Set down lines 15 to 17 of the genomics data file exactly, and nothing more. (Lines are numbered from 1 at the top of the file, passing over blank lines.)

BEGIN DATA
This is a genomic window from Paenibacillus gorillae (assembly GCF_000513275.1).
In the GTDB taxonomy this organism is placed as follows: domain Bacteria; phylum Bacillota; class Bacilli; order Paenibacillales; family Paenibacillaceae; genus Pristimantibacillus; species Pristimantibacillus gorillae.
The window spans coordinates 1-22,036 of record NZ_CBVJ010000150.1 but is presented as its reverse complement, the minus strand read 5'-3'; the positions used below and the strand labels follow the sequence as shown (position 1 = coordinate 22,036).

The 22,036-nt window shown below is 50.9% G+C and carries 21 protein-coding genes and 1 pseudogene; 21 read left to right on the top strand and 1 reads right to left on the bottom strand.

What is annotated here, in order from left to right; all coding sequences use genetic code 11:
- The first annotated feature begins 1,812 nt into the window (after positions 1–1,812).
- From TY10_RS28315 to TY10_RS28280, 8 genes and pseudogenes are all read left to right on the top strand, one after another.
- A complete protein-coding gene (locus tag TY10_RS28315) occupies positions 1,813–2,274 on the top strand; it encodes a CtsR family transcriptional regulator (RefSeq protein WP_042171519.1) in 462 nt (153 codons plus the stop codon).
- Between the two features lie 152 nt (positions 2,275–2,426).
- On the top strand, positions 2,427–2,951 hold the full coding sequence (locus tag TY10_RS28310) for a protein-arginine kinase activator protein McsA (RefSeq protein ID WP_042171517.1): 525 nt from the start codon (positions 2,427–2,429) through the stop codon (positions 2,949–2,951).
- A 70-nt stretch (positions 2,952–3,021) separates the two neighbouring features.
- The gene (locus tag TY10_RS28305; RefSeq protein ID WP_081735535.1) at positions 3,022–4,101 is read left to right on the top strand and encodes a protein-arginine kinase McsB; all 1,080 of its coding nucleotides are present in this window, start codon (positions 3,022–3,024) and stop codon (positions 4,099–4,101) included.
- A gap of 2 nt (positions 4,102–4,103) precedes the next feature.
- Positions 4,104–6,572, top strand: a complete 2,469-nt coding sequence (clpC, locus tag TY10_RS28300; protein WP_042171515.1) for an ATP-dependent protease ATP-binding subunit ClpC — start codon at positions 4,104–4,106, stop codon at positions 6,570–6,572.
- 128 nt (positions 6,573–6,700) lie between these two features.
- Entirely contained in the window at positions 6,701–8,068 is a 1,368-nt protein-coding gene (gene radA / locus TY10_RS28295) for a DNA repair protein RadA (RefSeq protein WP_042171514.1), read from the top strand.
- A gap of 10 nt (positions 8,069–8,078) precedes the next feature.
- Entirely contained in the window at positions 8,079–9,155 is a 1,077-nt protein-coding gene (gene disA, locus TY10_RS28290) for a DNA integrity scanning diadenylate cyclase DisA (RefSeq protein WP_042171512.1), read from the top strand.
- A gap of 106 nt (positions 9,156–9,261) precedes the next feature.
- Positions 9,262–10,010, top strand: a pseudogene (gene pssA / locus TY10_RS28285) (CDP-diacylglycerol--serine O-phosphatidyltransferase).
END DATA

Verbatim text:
- 128 nt (positions 6,573–6,700) lie between these two features.
- Entirely contained in the window at positions 6,701–8,068 is a 1,368-nt protein-coding gene (gene radA / locus TY10_RS28295) for a DNA repair protein RadA (RefSeq protein WP_042171514.1), read from the top strand.
- A gap of 10 nt (positions 8,069–8,078) precedes the next feature.